Filling the gaps to find new sources of energy | New

Jewett and collaborators at LanzaTech and the University of South Florida (USF) have optimized and implemented a cyclic reverse beta-oxidation (r-BOX) pathway for the specific production of butanol, butanoic acid, d hexanol and hexanoic acid on three biotechnology platforms. The three platforms include a cell-free system, a heterotrophic model organism (E.coli), and an autotrophic organism (C. autoethanogenum) capable of fixing carbon and using syngas — a mixture of carbon monoxide and hydrogen — as its sole source of carbon and energy.

Jewett and his teammates reported their work in “Cell-free prototyping enables the implementation of optimized reverse beta-oxidation pathways in heterotrophic and autotrophic bacteria“, published on June 1 in Nature Communication. Jewett is the Walter P. Murphy Professor of Chemical and Biological Engineering and director of the Synthetic Biology Center. Other corresponding authors were LanzaTech Vice President of Synthetic Biology Michael Köpke and USF Professor Ramon Gonzalez.

Build on past research Posted in Natural biotechnology where researchers selected, engineered and optimized a bacterial strain, then successfully demonstrated its ability to produce carbon negative acetone and isopropanol, this investigation streamlines the process and broadens the spectrum of molecules that can be produced. A key feature of their work was the creation of an automated liquid handling workflow based on cell-free biosynthesis, which was later adapted for r-BOX. This allowed the team to rapidly screen 762 unique pathway combinations to identify the optimal enzyme sets for improved product selectivity in weeks rather than months.

“Our work forms a new model for the generation and optimization of biochemical pathways for metabolic engineering and synthetic biology,” Jewett said. “This will facilitate the design-build-test cycles of biosynthetic pathways by decreasing the number of strains that need to be designed and the time required to achieve desired process goals.”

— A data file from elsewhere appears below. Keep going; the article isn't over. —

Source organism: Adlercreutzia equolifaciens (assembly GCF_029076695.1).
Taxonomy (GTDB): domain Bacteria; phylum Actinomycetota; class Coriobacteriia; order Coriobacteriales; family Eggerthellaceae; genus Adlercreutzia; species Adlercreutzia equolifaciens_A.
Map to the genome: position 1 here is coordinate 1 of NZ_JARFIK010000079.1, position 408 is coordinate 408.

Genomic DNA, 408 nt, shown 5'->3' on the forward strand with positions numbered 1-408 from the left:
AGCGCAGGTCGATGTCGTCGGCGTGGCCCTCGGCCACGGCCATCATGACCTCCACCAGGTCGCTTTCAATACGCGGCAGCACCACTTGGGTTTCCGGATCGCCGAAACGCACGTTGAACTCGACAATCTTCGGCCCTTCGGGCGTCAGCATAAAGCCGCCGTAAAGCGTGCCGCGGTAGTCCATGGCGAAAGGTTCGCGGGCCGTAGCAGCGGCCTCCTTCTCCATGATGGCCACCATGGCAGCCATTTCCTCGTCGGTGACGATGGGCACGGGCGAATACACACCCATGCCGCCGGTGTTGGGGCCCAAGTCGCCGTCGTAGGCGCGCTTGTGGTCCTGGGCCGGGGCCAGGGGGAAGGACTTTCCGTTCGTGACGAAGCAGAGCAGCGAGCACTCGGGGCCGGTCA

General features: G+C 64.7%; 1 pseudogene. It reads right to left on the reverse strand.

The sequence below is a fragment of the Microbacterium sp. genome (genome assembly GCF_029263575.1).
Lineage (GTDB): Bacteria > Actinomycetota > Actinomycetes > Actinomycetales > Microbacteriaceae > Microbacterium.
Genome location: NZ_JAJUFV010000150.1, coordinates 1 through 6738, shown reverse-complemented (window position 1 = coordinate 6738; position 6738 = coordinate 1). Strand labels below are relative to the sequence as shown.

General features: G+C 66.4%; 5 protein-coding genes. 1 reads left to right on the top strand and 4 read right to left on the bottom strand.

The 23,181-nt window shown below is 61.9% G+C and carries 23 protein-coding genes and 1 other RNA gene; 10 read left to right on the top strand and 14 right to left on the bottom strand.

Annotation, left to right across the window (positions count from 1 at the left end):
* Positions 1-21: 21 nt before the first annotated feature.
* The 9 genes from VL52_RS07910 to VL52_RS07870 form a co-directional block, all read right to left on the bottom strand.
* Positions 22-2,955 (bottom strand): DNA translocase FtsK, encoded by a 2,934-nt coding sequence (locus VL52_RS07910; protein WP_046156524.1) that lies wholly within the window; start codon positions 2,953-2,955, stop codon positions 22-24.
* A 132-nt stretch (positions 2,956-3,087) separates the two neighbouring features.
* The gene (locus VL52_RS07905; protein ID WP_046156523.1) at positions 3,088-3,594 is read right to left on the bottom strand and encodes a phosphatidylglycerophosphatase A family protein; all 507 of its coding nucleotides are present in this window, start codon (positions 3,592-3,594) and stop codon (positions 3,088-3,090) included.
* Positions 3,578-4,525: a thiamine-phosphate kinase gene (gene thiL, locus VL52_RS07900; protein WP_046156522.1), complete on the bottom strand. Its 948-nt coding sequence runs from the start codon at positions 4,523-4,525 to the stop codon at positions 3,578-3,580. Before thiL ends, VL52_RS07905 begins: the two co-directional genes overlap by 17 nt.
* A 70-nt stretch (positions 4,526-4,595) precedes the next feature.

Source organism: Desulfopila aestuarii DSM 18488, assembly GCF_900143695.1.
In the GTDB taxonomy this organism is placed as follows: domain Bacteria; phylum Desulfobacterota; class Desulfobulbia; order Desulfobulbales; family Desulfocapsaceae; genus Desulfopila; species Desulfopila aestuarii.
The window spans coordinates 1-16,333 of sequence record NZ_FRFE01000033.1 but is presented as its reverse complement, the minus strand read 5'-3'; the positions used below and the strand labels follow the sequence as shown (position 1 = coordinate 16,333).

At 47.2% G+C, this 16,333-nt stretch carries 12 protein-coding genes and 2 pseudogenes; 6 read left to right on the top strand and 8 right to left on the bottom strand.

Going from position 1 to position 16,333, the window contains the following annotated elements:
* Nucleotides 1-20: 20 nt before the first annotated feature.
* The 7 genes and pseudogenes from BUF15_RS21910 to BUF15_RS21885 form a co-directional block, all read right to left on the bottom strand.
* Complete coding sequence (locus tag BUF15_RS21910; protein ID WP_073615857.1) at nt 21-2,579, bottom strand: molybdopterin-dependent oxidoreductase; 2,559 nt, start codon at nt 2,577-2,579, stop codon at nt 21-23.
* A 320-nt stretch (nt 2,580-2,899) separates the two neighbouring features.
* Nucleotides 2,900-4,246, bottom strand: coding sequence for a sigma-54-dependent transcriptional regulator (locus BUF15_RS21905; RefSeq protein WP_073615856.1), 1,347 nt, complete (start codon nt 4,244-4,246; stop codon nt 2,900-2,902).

“The iterative and modular nature of r-BOX enables the synthesis of products of different chain lengths and functionalities with high carbon and energy efficiency. This allowed us to co-develop bespoke processes for four different products, rather than just one product,” Gonzalez said. “r-BOX can further be extended to an array of other products of interest by building on the developed workflows,” which the authors discussed in a separate article published in the Journal of Industrial Microbiology and Biotechnology.

The next steps, Köpke said, are to scale up production and expand the reach of sustainable chemicals made by biology.

“LanzaTech already operates two commercial facilities that convert industrial gases into ethanol, mitigating hundreds of thousands of tons of greenhouse gas emissions,” Köpke said. “The implementation of r-BOX will increase the flexibility of biological processes to adapt to new markets, expand the range of fossil-derived products that can be replaced by bio-derived alternatives, and improve the economic benefits of co-produced fuels. “